In order to confirm the early expression of the paternal allele of AtLIG1, we identified a polymorphism between two wild-type accessions such that we could distinguish the transcripts from each parental allele. We observed that AtLIG1 was expressed from the paternal allele as early as 12 HAP (the zygotic stage corresponding to the two- to four-nuclei endosperm) and at 25 and 34 HAP (Fig. 5G). The intensity of the signal originating from the paternally derived transcripts was significantly reduced compared with the maternal signal, most likely because most of the maternal transcripts are contributed by the maternal integuments and not by the fertilisation products. Thus, the difference in intensity does not reflect a difference in the levels of expression of the parental copies. In support of this interpretation, we did not detect any significant differences in the levels of GFP fluorescence contributed maternally or paternally by the reporter pAtLIG1-AtLIG1::GFP.

In conclusion, both the AtLIG1 locus and the pAtLIG1-AtLIG1::GFP reporter show biparental expression before the first zygotic division and as early as the two-nuclei stage in endosperm. Since AtLIG1 is also expressed in both male and female gametes, it is not possible to deduce whether the mRNA detected in the early zygotic products originates from the gametes or from de novo transcription in the zygotic products after double fertilisation. However, the fact that seeds deprived of both parental copies of AtLIG1 (atlig1/atlig1) abort at the zygotic stage with one to two nuclei in the endosperm leads us to conclude that transcripts of AtLIG1 from both parents are required immediately after fertilisation and that the atlig1 loss-of-function mutations have a sporophytic recessive effect on embryo development.

Fig. 5.

Parental expression of pAtLIG1-AtLIG1::GFP after fertilisation in the endosperm and embryo. (A-C) Paternal expression of pAtLIG1-AtLIG1::GFP in seeds produced by crosses between wild-type ovules and pollen from plants carrying pAtLIG1-AtLIG1::GFP. The red autofluorescence surrounds endosperm nuclei and is not present in the embryo. pAtLIG1-AtLIG1::GFP is paternally expressed in the zygote and two-nuclei endosperm (A), the elongated zygote (arrowhead) and the endosperm (en) (B) and in the octant stage embryo (arrowhead) and the syncytial endosperm (en) at stage VIII (C). (D-F) Maternal expression of pAtLIG1-AtLIG1::GFP in seeds produced by crosses between wild-type pollen and ovules from plants carrying pAtLIG1-AtLIG1::GFP. AtLIG1::GFP is expressed in the ovule integuments. The red autofluorescence outlines the endosperm (en) and is not present in the embryo (arrowhead). pAtLIG1-AtLIG1::GFP is maternally expressed in the zygote and in the two-nuclei endosperm (D), the elongated zygote and the four-nuclei endosperm (E) and in the octant stage embryo and the syncytial endosperm at stage VIII (F). Scale bars: 25 μm. (G) Paternal expression of AtLIG1 at 12, 25 and 34 hours after pollination (HAP). A polymorphism enables detection of AtLIG1 transcripts in plants from Col, but not Cvi, accession. When reciprocal crosses are performed between Col and Cvi accessions as mothers (m) and fathers (p), the paternal transcripts of AtLIG1 are detected. GAPDH was used as a loading control.

Fig. 5.

Parental expression of pAtLIG1-AtLIG1::GFP after fertilisation in the endosperm and embryo. (A-C) Paternal expression of pAtLIG1-AtLIG1::GFP in seeds produced by crosses between wild-type ovules and pollen from plants carrying pAtLIG1-AtLIG1::GFP. The red autofluorescence surrounds endosperm nuclei and is not present in the embryo. pAtLIG1-AtLIG1::GFP is paternally expressed in the zygote and two-nuclei endosperm (A), the elongated zygote (arrowhead) and the endosperm (en) (B) and in the octant stage embryo (arrowhead) and the syncytial endosperm (en) at stage VIII (C). (D-F) Maternal expression of pAtLIG1-AtLIG1::GFP in seeds produced by crosses between wild-type pollen and ovules from plants carrying pAtLIG1-AtLIG1::GFP. AtLIG1::GFP is expressed in the ovule integuments. The red autofluorescence outlines the endosperm (en) and is not present in the embryo (arrowhead). pAtLIG1-AtLIG1::GFP is maternally expressed in the zygote and in the two-nuclei endosperm (D), the elongated zygote and the four-nuclei endosperm (E) and in the octant stage embryo and the syncytial endosperm at stage VIII (F). Scale bars: 25 μm. (G) Paternal expression of AtLIG1 at 12, 25 and 34 hours after pollination (HAP). A polymorphism enables detection of AtLIG1 transcripts in plants from Col, but not Cvi, accession. When reciprocal crosses are performed between Col and Cvi accessions as mothers (m) and fathers (p), the paternal transcripts of AtLIG1 are detected. GAPDH was used as a loading control.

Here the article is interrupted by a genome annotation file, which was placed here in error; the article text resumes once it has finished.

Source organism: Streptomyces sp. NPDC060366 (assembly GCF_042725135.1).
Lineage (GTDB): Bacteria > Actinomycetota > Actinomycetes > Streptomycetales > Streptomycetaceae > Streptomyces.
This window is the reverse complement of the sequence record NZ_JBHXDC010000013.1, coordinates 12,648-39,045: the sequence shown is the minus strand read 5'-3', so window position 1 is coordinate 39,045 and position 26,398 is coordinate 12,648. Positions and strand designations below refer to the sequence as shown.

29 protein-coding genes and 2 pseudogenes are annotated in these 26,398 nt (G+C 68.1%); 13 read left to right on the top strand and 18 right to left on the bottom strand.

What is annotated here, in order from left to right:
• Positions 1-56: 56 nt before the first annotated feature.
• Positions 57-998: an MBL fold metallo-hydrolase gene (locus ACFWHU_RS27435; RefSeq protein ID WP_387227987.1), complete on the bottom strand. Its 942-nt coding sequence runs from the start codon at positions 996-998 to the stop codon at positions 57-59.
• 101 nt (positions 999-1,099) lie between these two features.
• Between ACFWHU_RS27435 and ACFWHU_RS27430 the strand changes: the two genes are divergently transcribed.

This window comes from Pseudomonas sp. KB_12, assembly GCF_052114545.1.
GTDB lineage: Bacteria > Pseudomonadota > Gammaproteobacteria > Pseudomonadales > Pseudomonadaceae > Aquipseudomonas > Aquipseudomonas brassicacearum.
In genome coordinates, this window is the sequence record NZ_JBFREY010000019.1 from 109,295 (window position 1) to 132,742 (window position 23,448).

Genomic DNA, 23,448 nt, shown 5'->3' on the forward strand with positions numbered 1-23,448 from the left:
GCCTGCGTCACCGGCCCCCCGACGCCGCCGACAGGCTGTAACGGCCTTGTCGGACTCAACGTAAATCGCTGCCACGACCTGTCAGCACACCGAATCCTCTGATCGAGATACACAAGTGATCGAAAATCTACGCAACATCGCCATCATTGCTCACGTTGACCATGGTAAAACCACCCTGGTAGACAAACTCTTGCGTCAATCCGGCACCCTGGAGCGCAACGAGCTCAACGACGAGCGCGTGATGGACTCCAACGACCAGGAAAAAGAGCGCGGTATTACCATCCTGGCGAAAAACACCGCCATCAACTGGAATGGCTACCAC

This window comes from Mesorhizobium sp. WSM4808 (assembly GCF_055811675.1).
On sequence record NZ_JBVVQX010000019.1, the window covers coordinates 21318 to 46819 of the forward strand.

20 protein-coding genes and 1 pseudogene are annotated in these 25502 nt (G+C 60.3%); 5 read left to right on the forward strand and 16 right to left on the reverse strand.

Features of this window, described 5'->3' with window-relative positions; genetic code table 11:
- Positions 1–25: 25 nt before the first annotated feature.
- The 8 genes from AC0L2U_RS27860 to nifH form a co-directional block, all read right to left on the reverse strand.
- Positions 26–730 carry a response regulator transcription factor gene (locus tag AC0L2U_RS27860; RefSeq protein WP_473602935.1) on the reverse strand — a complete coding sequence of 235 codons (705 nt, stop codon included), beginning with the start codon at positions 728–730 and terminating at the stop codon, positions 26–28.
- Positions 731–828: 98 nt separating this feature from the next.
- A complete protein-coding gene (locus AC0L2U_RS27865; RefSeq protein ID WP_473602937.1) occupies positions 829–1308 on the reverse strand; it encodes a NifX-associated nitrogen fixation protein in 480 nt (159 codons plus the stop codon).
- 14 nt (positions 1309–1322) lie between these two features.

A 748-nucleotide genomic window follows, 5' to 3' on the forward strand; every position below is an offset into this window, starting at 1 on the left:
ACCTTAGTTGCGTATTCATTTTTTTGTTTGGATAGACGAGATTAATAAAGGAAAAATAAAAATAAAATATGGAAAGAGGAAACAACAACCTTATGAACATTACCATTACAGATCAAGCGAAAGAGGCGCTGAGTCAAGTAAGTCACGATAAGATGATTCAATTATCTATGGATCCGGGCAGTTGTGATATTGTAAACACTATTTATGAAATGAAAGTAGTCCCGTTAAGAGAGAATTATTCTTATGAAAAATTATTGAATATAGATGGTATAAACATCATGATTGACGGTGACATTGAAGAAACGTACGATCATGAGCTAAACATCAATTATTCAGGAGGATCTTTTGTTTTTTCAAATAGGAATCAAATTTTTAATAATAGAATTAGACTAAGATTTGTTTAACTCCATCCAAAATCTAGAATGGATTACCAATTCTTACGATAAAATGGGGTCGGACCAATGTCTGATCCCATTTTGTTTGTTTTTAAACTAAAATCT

Origin of the of the maternal effect of AtLIG1

In addition to early-aborting seeds, atlig1 mutant alleles produced an additional class of late-aborting seeds that presented major defects in the endosperm. When reciprocal crosses were performed between wild-type and each atlig1 allele, the white seed phenotype was observed only when the mutation was maternally inherited (Fig. 1C, Table 1). The genetic transmission of atlig1-3, which produced the highest proportion of abnormal seeds (Table 1), was not affected when pollen from atlig1-3/+ plants was crossed to wild-type ovules [49.8±1.9% (s.d.); n=253], but was significantly reduced when ovules from atlig1-3/+ plants were crossed to wild-type pollen (37.5±5.8%; n=261). If alig1-3 had a completely penetrant gametophytic effect, 50% of seeds should display the phenotype incrosses involving atlig1 as female. By contrast, a dominant fully penetrant maternal sporophytic effect would cause abnormal development in 100% seeds. Together, the proportion of seeds that displayed a mutant phenotype and the genetic transmission data indicated that the maternal effect linked to atlig1 was incompletely penetrant and most likely had a gametophytic origin.